The Corcoran should emphasize its eclecticism and proudly proclaim itself an institution at the service of a pluralistic visual culture. The Corcoran School of Art need not be ideologically prescriptive--as it is now, insofar as its curriculum basically boils down to the "anything-but-tradition" routine. But it should distinguish itself not only by retaining classically oriented instructors in drawing and sculpture, but also by requiring students to study with them to acquire a demonstrable grasp of traditional principles of form and composition.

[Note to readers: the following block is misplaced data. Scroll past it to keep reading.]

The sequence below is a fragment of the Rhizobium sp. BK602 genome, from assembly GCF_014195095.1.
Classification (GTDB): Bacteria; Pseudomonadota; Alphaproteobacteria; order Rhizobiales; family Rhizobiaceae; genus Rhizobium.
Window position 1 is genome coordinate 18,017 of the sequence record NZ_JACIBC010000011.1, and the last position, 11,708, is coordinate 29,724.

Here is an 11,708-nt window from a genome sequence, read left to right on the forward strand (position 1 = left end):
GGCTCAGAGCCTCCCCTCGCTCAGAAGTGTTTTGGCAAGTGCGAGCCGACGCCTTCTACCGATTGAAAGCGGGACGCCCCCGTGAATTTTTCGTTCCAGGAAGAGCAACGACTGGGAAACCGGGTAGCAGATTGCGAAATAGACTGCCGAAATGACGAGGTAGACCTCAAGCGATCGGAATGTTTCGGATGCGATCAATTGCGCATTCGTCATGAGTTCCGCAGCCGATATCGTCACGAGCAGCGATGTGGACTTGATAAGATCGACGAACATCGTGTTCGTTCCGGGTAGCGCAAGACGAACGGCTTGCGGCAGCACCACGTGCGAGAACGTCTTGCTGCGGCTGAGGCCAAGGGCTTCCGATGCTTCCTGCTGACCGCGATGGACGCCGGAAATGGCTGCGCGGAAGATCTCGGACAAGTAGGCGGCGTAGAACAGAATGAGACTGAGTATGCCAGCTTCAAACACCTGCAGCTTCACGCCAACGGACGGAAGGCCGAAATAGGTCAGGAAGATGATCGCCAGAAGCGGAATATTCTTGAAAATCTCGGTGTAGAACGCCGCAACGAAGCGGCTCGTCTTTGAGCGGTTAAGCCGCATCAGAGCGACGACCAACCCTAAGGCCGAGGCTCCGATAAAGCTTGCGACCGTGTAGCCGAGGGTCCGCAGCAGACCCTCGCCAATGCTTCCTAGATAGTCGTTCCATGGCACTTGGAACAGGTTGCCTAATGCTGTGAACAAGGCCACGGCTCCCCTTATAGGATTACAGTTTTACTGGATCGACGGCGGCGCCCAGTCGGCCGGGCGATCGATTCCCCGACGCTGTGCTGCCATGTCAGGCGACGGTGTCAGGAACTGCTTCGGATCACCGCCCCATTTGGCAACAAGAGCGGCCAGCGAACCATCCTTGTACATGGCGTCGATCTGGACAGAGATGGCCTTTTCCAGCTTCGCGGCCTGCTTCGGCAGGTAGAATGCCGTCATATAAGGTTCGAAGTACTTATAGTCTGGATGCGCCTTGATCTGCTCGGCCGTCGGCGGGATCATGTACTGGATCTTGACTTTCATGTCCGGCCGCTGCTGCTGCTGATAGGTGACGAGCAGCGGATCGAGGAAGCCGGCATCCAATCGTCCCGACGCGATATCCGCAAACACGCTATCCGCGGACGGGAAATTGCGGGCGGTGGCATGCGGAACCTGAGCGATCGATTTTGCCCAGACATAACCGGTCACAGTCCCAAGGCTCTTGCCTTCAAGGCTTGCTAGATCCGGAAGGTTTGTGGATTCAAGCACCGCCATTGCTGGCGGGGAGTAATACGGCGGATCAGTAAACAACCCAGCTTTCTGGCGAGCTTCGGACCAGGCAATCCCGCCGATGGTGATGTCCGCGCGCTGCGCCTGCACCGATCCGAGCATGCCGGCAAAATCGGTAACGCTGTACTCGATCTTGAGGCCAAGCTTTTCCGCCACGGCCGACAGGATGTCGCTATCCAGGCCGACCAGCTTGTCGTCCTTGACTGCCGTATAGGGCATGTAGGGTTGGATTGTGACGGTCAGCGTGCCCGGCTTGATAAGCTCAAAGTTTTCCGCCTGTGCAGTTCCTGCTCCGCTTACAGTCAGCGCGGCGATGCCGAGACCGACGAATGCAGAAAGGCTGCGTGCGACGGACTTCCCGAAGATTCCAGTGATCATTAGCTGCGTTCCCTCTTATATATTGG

No doubt, the Corcoran can muddle along indefinitely. The alternative is to adopt a truly propitious identity, eschewing the reactionary taboos of America's institutionalized avant-garde and embracing a wide-ranging, truly pluralistic, postmodernism.
Catesby Leigh is writing a book entitled Monumental America.